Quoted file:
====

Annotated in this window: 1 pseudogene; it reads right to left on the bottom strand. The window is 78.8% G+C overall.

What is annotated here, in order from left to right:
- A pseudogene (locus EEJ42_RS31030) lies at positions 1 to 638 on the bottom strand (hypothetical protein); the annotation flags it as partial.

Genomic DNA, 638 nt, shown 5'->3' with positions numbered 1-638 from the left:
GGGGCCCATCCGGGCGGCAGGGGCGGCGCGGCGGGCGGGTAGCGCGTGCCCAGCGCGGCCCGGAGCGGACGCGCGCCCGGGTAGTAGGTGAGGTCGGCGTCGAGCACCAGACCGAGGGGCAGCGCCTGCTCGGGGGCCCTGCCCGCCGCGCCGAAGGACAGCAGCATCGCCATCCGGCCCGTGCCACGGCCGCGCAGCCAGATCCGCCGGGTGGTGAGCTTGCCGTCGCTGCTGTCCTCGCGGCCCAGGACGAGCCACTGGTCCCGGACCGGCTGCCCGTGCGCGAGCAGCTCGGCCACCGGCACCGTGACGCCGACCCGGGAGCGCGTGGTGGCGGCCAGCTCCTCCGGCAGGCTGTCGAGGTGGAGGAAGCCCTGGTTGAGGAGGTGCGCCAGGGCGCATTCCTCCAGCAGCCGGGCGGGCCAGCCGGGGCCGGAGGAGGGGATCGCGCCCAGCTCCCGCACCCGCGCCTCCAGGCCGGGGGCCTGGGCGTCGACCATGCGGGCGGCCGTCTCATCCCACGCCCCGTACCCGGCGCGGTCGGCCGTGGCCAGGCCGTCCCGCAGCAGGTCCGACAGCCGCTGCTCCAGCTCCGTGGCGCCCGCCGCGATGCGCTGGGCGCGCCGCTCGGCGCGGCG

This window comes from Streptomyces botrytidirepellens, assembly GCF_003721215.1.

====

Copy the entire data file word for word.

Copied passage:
Annotated in this window: 1 pseudogene; it reads right to left on the bottom strand. The window is 78.8% G+C overall.

What is annotated here, in order from left to right:
- A pseudogene (locus EEJ42_RS31030) lies at positions 1 to 638 on the bottom strand (hypothetical protein); the annotation flags it as partial.

Genomic DNA, 638 nt, shown 5'->3' with positions numbered 1-638 from the left:
GGGGCCCATCCGGGCGGCAGGGGCGGCGCGGCGGGCGGGTAGCGCGTGCCCAGCGCGGCCCGGAGCGGACGCGCGCCCGGGTAGTAGGTGAGGTCGGCGTCGAGCACCAGACCGAGGGGCAGCGCCTGCTCGGGGGCCCTGCCCGCCGCGCCGAAGGACAGCAGCATCGCCATCCGGCCCGTGCCACGGCCGCGCAGCCAGATCCGCCGGGTGGTGAGCTTGCCGTCGCTGCTGTCCTCGCGGCCCAGGACGAGCCACTGGTCCCGGACCGGCTGCCCGTGCGCGAGCAGCTCGGCCACCGGCACCGTGACGCCGACCCGGGAGCGCGTGGTGGCGGCCAGCTCCTCCGGCAGGCTGTCGAGGTGGAGGAAGCCCTGGTTGAGGAGGTGCGCCAGGGCGCATTCCTCCAGCAGCCGGGCGGGCCAGCCGGGGCCGGAGGAGGGGATCGCGCCCAGCTCCCGCACCCGCGCCTCCAGGCCGGGGGCCTGGGCGTCGACCATGCGGGCGGCCGTCTCATCCCACGCCCCGTACCCGGCGCGGTCGGCCGTGGCCAGGCCGTCCCGCAGCAGGTCCGACAGCCGCTGCTCCAGCTCCGTGGCGCCCGCCGCGATGCGCTGGGCGCGCCGCTCGGCGCGGCG

This window comes from Streptomyces botrytidirepellens, assembly GCF_003721215.1.